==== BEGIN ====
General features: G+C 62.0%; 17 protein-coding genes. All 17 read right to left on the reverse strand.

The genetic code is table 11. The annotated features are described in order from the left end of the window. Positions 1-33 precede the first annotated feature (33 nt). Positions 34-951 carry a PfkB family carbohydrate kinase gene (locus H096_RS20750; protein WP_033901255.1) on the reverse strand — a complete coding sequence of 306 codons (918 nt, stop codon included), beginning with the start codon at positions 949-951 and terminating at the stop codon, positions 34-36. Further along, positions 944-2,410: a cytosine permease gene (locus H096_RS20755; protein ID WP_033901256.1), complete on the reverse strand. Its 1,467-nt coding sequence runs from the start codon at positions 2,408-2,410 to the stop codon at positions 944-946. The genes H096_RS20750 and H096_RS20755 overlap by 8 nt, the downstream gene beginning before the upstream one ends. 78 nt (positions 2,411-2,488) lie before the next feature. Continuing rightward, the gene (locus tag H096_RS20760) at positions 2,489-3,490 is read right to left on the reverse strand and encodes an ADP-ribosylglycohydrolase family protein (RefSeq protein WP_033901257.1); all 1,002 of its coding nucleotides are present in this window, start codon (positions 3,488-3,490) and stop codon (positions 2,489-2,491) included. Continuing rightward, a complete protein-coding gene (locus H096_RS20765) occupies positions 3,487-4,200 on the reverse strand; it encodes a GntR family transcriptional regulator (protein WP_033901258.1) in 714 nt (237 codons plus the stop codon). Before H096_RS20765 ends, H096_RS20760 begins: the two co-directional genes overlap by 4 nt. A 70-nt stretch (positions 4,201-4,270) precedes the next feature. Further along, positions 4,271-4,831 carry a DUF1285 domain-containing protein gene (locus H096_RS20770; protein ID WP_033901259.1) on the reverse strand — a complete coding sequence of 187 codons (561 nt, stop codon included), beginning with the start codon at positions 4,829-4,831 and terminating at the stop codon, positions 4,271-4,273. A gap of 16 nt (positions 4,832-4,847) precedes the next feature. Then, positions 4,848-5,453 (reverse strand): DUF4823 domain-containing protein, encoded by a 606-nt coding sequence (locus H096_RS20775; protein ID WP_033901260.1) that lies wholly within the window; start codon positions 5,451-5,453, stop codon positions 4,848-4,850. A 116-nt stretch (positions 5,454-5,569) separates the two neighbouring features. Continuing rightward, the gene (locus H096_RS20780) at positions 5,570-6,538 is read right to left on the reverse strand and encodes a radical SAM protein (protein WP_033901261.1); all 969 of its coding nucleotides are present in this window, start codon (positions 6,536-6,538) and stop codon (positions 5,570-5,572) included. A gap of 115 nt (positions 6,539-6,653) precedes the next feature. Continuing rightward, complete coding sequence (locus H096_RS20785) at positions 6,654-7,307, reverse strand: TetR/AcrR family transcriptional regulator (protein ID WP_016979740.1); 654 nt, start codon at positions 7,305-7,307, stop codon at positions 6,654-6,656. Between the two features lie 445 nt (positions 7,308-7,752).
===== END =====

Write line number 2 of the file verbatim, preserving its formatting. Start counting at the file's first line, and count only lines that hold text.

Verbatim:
The genetic code is table 11. The annotated features are described in order from the left end of the window. Positions 1-33 precede the first annotated feature (33 nt). Positions 34-951 carry a PfkB family carbohydrate kinase gene (locus H096_RS20750; protein WP_033901255.1) on the reverse strand — a complete coding sequence of 306 codons (918 nt, stop codon included), beginning with the start codon at positions 949-951 and terminating at the stop codon, positions 34-36. Further along, positions 944-2,410: a cytosine permease gene (locus H096_RS20755; protein ID WP_033901256.1), complete on the reverse strand. Its 1,467-nt coding sequence runs from the start codon at positions 2,408-2,410 to the stop codon at positions 944-946. The genes H096_RS20750 and H096_RS20755 overlap by 8 nt, the downstream gene beginning before the upstream one ends. 78 nt (positions 2,411-2,488) lie before the next feature. Continuing rightward, the gene (locus tag H096_RS20760) at positions 2,489-3,490 is read right to left on the reverse strand and encodes an ADP-ribosylglycohydrolase family protein (RefSeq protein WP_033901257.1); all 1,002 of its coding nucleotides are present in this window, start codon (positions 3,488-3,490) and stop codon (positions 2,489-2,491) included. Continuing rightward, a complete protein-coding gene (locus H096_RS20765) occupies positions 3,487-4,200 on the reverse strand; it encodes a GntR family transcriptional regulator (protein WP_033901258.1) in 714 nt (237 codons plus the stop codon). Before H096_RS20765 ends, H096_RS20760 begins: the two co-directional genes overlap by 4 nt. A 70-nt stretch (positions 4,201-4,270) precedes the next feature. Further along, positions 4,271-4,831 carry a DUF1285 domain-containing protein gene (locus H096_RS20770; protein ID WP_033901259.1) on the reverse strand — a complete coding sequence of 187 codons (561 nt, stop codon included), beginning with the start codon at positions 4,829-4,831 and terminating at the stop codon, positions 4,271-4,273. A gap of 16 nt (positions 4,832-4,847) precedes the next feature. Then, positions 4,848-5,453 (reverse strand): DUF4823 domain-containing protein, encoded by a 606-nt coding sequence (locus H096_RS20775; protein ID WP_033901260.1) that lies wholly within the window; start codon positions 5,451-5,453, stop codon positions 4,848-4,850. A 116-nt stretch (positions 5,454-5,569) separates the two neighbouring features. Continuing rightward, the gene (locus H096_RS20780) at positions 5,570-6,538 is read right to left on the reverse strand and encodes a radical SAM protein (protein WP_033901261.1); all 969 of its coding nucleotides are present in this window, start codon (positions 6,536-6,538) and stop codon (positions 5,570-5,572) included. A gap of 115 nt (positions 6,539-6,653) precedes the next feature. Continuing rightward, complete coding sequence (locus H096_RS20785) at positions 6,654-7,307, reverse strand: TetR/AcrR family transcriptional regulator (protein ID WP_016979740.1); 654 nt, start codon at positions 7,305-7,307, stop codon at positions 6,654-6,656. Between the two features lie 445 nt (positions 7,308-7,752).